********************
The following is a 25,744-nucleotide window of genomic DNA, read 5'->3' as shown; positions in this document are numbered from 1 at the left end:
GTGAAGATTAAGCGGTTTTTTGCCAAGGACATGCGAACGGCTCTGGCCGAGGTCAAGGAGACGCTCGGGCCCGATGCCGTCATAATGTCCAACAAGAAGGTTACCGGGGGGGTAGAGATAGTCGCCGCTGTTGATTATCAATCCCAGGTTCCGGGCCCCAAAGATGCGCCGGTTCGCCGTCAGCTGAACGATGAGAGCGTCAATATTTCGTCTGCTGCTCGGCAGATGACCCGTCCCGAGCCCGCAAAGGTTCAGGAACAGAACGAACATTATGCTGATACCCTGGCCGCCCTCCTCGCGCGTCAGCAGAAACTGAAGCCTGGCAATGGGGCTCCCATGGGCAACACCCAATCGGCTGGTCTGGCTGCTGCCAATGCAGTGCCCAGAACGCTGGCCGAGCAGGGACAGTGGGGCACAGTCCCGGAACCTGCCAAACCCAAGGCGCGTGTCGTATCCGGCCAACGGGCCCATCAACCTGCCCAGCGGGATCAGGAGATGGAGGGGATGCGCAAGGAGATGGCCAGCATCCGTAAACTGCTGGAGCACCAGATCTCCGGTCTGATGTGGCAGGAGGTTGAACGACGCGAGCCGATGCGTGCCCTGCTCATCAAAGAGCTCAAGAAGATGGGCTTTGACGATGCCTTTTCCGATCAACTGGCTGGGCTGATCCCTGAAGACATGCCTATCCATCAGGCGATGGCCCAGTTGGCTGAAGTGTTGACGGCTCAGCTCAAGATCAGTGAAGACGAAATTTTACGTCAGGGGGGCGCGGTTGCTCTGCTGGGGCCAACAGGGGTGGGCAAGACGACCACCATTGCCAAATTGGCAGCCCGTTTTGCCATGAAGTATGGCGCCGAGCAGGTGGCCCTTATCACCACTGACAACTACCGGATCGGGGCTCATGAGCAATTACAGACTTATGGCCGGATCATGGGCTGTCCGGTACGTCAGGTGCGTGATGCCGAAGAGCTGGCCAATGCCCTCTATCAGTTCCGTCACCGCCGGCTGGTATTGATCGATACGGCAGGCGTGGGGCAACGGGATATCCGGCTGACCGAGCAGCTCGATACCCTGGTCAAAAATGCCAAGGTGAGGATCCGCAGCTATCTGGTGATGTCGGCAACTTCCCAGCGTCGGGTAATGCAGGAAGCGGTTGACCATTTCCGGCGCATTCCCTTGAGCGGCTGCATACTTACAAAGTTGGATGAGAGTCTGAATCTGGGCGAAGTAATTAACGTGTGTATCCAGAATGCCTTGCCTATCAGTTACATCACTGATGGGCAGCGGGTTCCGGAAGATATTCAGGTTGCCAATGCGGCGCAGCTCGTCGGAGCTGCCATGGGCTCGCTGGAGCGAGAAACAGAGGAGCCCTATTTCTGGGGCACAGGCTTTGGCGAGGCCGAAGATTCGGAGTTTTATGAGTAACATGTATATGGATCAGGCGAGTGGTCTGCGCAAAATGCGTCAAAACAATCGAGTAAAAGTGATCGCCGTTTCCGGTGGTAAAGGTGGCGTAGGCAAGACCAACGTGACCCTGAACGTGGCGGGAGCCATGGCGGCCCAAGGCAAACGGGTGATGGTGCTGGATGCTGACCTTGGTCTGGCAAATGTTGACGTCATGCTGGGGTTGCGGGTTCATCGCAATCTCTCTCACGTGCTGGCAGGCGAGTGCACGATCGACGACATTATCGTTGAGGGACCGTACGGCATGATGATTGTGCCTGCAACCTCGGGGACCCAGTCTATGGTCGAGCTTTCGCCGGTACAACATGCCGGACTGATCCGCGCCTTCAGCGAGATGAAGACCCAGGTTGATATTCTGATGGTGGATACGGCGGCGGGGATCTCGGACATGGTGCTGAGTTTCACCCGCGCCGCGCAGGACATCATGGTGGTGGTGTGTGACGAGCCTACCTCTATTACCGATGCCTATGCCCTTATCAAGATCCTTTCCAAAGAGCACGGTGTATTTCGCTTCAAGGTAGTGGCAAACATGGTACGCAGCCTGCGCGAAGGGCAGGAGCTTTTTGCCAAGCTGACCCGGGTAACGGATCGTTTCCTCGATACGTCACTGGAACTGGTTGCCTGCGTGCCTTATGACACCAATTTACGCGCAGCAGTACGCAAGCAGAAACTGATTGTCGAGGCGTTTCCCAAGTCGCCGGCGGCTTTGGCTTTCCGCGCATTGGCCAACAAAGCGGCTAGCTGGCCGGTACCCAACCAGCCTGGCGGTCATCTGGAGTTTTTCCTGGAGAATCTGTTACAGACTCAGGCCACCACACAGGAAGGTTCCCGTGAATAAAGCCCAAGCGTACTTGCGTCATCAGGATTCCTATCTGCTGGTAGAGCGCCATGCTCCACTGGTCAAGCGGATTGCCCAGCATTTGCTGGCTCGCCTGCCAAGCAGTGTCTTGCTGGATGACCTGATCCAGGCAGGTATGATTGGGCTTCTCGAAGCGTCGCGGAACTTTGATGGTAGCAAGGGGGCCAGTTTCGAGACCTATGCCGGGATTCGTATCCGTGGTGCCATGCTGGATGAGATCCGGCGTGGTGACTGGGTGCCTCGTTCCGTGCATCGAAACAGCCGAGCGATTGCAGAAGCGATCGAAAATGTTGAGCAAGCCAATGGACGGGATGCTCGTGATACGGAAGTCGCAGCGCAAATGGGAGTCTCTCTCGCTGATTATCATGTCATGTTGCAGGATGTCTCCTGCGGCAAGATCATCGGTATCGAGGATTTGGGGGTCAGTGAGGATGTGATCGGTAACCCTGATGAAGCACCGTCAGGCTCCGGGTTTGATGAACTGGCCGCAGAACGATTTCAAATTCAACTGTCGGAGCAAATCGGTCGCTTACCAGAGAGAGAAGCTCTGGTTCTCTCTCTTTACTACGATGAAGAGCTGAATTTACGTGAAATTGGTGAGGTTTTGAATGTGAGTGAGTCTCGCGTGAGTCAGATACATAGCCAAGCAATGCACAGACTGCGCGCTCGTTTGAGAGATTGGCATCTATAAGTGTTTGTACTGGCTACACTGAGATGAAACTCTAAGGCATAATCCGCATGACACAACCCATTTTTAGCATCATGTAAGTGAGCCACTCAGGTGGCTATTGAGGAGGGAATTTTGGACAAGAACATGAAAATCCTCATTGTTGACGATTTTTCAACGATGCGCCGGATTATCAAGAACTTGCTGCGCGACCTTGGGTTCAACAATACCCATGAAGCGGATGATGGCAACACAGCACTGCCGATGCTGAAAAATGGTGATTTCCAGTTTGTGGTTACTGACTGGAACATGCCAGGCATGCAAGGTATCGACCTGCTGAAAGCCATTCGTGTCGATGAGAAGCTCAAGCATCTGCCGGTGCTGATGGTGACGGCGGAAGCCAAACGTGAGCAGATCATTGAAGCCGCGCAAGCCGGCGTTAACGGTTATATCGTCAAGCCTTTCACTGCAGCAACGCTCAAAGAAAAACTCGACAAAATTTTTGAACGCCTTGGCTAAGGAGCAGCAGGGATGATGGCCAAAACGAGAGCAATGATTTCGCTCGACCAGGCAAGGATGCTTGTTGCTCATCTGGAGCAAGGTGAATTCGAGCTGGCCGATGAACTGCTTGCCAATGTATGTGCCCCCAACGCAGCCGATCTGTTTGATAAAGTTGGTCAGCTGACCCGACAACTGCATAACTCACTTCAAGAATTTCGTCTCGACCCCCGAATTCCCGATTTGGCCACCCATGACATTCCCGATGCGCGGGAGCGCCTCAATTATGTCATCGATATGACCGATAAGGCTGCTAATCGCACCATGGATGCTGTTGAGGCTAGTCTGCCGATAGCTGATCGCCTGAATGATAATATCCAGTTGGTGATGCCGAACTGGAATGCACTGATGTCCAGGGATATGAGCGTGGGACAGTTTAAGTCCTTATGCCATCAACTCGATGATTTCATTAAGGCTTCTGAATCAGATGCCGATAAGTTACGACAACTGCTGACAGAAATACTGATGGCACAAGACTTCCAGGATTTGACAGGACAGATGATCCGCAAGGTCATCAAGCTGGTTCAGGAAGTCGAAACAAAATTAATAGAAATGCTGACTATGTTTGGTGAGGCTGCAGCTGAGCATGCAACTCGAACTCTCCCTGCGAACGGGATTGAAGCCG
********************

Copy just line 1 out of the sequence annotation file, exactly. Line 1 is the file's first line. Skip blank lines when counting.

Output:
The following is a 25,744-nucleotide window of genomic DNA, read 5'->3' as shown; positions in this document are numbered from 1 at the left end: